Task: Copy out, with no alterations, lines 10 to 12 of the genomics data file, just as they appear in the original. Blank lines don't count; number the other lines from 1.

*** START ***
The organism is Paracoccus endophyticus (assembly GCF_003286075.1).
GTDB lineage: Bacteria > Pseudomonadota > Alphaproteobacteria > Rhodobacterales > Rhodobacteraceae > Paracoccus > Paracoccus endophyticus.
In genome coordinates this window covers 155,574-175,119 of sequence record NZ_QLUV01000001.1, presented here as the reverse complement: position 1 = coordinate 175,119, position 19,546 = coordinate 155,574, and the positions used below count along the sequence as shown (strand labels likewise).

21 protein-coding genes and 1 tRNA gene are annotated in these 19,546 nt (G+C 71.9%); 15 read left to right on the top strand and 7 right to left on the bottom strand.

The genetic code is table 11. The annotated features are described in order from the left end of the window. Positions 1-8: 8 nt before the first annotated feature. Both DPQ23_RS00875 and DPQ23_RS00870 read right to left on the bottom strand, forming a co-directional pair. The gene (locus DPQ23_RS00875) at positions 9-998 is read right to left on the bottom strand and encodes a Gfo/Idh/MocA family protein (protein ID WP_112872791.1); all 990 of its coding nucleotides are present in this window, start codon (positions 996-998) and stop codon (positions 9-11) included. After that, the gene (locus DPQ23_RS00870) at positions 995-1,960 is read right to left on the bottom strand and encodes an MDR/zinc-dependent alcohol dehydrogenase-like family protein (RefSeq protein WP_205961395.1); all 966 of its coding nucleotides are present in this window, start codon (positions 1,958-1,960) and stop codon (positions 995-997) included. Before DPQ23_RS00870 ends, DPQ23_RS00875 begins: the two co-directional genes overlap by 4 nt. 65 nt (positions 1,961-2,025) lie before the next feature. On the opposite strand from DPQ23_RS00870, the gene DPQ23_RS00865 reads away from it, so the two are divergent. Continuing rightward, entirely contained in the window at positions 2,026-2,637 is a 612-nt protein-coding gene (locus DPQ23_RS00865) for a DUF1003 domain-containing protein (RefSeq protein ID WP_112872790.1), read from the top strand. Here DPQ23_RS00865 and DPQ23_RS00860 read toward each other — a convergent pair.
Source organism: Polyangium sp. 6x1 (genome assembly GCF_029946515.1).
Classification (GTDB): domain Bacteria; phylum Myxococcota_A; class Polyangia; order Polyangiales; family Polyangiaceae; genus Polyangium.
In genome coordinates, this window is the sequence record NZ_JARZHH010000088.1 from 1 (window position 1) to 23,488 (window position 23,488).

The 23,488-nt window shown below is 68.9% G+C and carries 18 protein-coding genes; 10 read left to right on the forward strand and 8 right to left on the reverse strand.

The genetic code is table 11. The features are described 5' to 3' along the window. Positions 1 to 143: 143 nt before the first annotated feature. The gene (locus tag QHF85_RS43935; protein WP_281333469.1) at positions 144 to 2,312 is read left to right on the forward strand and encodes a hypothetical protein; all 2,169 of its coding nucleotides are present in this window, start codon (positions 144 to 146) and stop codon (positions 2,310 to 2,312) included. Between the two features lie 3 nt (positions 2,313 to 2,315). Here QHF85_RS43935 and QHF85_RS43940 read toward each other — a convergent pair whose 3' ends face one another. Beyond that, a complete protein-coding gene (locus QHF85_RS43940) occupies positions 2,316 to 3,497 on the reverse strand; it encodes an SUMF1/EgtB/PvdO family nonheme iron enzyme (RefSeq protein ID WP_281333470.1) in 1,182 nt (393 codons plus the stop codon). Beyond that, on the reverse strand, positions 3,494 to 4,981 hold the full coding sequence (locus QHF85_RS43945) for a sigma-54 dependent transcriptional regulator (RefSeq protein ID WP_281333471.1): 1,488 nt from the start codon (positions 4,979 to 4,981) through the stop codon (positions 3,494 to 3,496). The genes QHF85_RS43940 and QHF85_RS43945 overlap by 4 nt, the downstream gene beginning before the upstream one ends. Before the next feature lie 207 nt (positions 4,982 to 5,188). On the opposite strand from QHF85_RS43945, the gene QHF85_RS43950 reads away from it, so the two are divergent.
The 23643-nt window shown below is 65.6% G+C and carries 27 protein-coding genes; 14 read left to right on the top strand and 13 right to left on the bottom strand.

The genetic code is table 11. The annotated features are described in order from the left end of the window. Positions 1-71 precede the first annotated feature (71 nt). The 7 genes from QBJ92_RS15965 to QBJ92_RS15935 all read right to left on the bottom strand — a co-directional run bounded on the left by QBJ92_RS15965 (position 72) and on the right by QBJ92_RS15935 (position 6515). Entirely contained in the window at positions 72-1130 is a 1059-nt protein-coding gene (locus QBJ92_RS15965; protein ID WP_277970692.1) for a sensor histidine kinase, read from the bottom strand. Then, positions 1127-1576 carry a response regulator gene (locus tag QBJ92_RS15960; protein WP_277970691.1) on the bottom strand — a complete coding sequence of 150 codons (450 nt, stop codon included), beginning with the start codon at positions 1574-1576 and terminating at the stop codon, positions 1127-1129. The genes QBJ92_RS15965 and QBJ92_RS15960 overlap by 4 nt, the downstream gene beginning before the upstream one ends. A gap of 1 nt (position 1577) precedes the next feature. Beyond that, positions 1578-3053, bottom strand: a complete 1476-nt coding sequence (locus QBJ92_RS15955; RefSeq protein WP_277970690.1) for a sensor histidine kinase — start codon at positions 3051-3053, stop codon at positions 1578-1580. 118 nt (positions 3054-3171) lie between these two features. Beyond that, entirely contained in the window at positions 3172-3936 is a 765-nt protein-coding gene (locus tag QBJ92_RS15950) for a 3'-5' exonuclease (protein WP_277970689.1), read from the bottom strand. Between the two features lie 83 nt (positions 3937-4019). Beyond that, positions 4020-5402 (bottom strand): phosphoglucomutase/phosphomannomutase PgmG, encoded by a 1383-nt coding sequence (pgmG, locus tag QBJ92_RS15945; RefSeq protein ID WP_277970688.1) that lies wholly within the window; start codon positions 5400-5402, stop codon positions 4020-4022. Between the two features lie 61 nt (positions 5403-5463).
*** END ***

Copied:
The genetic code is table 11. The features are described 5' to 3' along the window. Positions 1 to 143: 143 nt before the first annotated feature. The gene (locus tag QHF85_RS43935; protein WP_281333469.1) at positions 144 to 2,312 is read left to right on the forward strand and encodes a hypothetical protein; all 2,169 of its coding nucleotides are present in this window, start codon (positions 144 to 146) and stop codon (positions 2,310 to 2,312) included. Between the two features lie 3 nt (positions 2,313 to 2,315). Here QHF85_RS43935 and QHF85_RS43940 read toward each other — a convergent pair whose 3' ends face one another. Beyond that, a complete protein-coding gene (locus QHF85_RS43940) occupies positions 2,316 to 3,497 on the reverse strand; it encodes an SUMF1/EgtB/PvdO family nonheme iron enzyme (RefSeq protein ID WP_281333470.1) in 1,182 nt (393 codons plus the stop codon). Beyond that, on the reverse strand, positions 3,494 to 4,981 hold the full coding sequence (locus QHF85_RS43945) for a sigma-54 dependent transcriptional regulator (RefSeq protein ID WP_281333471.1): 1,488 nt from the start codon (positions 4,979 to 4,981) through the stop codon (positions 3,494 to 3,496). The genes QHF85_RS43940 and QHF85_RS43945 overlap by 4 nt, the downstream gene beginning before the upstream one ends. Before the next feature lie 207 nt (positions 4,982 to 5,188). On the opposite strand from QHF85_RS43945, the gene QHF85_RS43950 reads away from it, so the two are divergent.
The 23643-nt window shown below is 65.6% G+C and carries 27 protein-coding genes; 14 read left to right on the top strand and 13 right to left on the bottom strand.

The genetic code is table 11. The annotated features are described in order from the left end of the window. Positions 1-71 precede the first annotated feature (71 nt). The 7 genes from QBJ92_RS15965 to QBJ92_RS15935 all read right to left on the bottom strand — a co-directional run bounded on the left by QBJ92_RS15965 (position 72) and on the right by QBJ92_RS15935 (position 6515). Entirely contained in the window at positions 72-1130 is a 1059-nt protein-coding gene (locus QBJ92_RS15965; protein ID WP_277970692.1) for a sensor histidine kinase, read from the bottom strand. Then, positions 1127-1576 carry a response regulator gene (locus tag QBJ92_RS15960; protein WP_277970691.1) on the bottom strand — a complete coding sequence of 150 codons (450 nt, stop codon included), beginning with the start codon at positions 1574-1576 and terminating at the stop codon, positions 1127-1129. The genes QBJ92_RS15965 and QBJ92_RS15960 overlap by 4 nt, the downstream gene beginning before the upstream one ends. A gap of 1 nt (position 1577) precedes the next feature. Beyond that, positions 1578-3053, bottom strand: a complete 1476-nt coding sequence (locus QBJ92_RS15955; RefSeq protein WP_277970690.1) for a sensor histidine kinase — start codon at positions 3051-3053, stop codon at positions 1578-1580. 118 nt (positions 3054-3171) lie between these two features. Beyond that, entirely contained in the window at positions 3172-3936 is a 765-nt protein-coding gene (locus tag QBJ92_RS15950) for a 3'-5' exonuclease (protein WP_277970689.1), read from the bottom strand. Between the two features lie 83 nt (positions 3937-4019). Beyond that, positions 4020-5402 (bottom strand): phosphoglucomutase/phosphomannomutase PgmG, encoded by a 1383-nt coding sequence (pgmG, locus tag QBJ92_RS15945; RefSeq protein ID WP_277970688.1) that lies wholly within the window; start codon positions 5400-5402, stop codon positions 4020-4022. Between the two features lie 61 nt (positions 5403-5463).